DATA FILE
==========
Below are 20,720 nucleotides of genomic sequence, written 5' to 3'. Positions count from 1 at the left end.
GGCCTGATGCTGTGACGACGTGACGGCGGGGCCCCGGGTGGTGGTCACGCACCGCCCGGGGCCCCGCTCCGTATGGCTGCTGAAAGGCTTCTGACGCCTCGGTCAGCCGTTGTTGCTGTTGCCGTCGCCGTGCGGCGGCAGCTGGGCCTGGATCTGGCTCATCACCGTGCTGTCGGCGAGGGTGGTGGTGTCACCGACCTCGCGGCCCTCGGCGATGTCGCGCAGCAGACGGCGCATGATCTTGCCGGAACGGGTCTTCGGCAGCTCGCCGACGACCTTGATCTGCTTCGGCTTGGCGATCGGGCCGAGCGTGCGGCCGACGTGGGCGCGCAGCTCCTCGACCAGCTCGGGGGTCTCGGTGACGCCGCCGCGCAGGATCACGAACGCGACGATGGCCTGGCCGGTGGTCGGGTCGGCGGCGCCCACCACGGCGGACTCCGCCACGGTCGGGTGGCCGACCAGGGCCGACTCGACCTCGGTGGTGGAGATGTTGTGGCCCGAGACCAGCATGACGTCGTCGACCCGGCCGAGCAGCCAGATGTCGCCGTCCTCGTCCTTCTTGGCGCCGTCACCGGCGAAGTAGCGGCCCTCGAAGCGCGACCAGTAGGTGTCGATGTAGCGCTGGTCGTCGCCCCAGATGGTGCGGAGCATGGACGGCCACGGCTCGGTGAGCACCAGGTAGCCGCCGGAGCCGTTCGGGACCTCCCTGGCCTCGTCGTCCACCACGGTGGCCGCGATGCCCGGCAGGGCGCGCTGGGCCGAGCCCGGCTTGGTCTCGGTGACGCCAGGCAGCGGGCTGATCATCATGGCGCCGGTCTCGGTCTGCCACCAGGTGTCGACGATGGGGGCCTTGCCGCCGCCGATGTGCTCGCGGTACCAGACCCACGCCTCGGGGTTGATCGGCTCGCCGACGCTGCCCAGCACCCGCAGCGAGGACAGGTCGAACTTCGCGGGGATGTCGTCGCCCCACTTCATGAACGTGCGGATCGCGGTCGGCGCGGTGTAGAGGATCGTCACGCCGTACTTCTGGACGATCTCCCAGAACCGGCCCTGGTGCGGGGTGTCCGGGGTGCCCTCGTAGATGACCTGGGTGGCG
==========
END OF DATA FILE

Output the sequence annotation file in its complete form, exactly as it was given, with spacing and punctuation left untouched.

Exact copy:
Below are 20,720 nucleotides of genomic sequence, written 5' to 3'. Positions count from 1 at the left end.
GGCCTGATGCTGTGACGACGTGACGGCGGGGCCCCGGGTGGTGGTCACGCACCGCCCGGGGCCCCGCTCCGTATGGCTGCTGAAAGGCTTCTGACGCCTCGGTCAGCCGTTGTTGCTGTTGCCGTCGCCGTGCGGCGGCAGCTGGGCCTGGATCTGGCTCATCACCGTGCTGTCGGCGAGGGTGGTGGTGTCACCGACCTCGCGGCCCTCGGCGATGTCGCGCAGCAGACGGCGCATGATCTTGCCGGAACGGGTCTTCGGCAGCTCGCCGACGACCTTGATCTGCTTCGGCTTGGCGATCGGGCCGAGCGTGCGGCCGACGTGGGCGCGCAGCTCCTCGACCAGCTCGGGGGTCTCGGTGACGCCGCCGCGCAGGATCACGAACGCGACGATGGCCTGGCCGGTGGTCGGGTCGGCGGCGCCCACCACGGCGGACTCCGCCACGGTCGGGTGGCCGACCAGGGCCGACTCGACCTCGGTGGTGGAGATGTTGTGGCCCGAGACCAGCATGACGTCGTCGACCCGGCCGAGCAGCCAGATGTCGCCGTCCTCGTCCTTCTTGGCGCCGTCACCGGCGAAGTAGCGGCCCTCGAAGCGCGACCAGTAGGTGTCGATGTAGCGCTGGTCGTCGCCCCAGATGGTGCGGAGCATGGACGGCCACGGCTCGGTGAGCACCAGGTAGCCGCCGGAGCCGTTCGGGACCTCCCTGGCCTCGTCGTCCACCACGGTGGCCGCGATGCCCGGCAGGGCGCGCTGGGCCGAGCCCGGCTTGGTCTCGGTGACGCCAGGCAGCGGGCTGATCATCATGGCGCCGGTCTCGGTCTGCCACCAGGTGTCGACGATGGGGGCCTTGCCGCCGCCGATGTGCTCGCGGTACCAGACCCACGCCTCGGGGTTGATCGGCTCGCCGACGCTGCCCAGCACCCGCAGCGAGGACAGGTCGAACTTCGCGGGGATGTCGTCGCCCCACTTCATGAACGTGCGGATCGCGGTCGGCGCGGTGTAGAGGATCGTCACGCCGTACTTCTGGACGATCTCCCAGAACCGGCCCTGGTGCGGGGTGTCCGGGGTGCCCTCGTAGATGACCTGGGTGGCG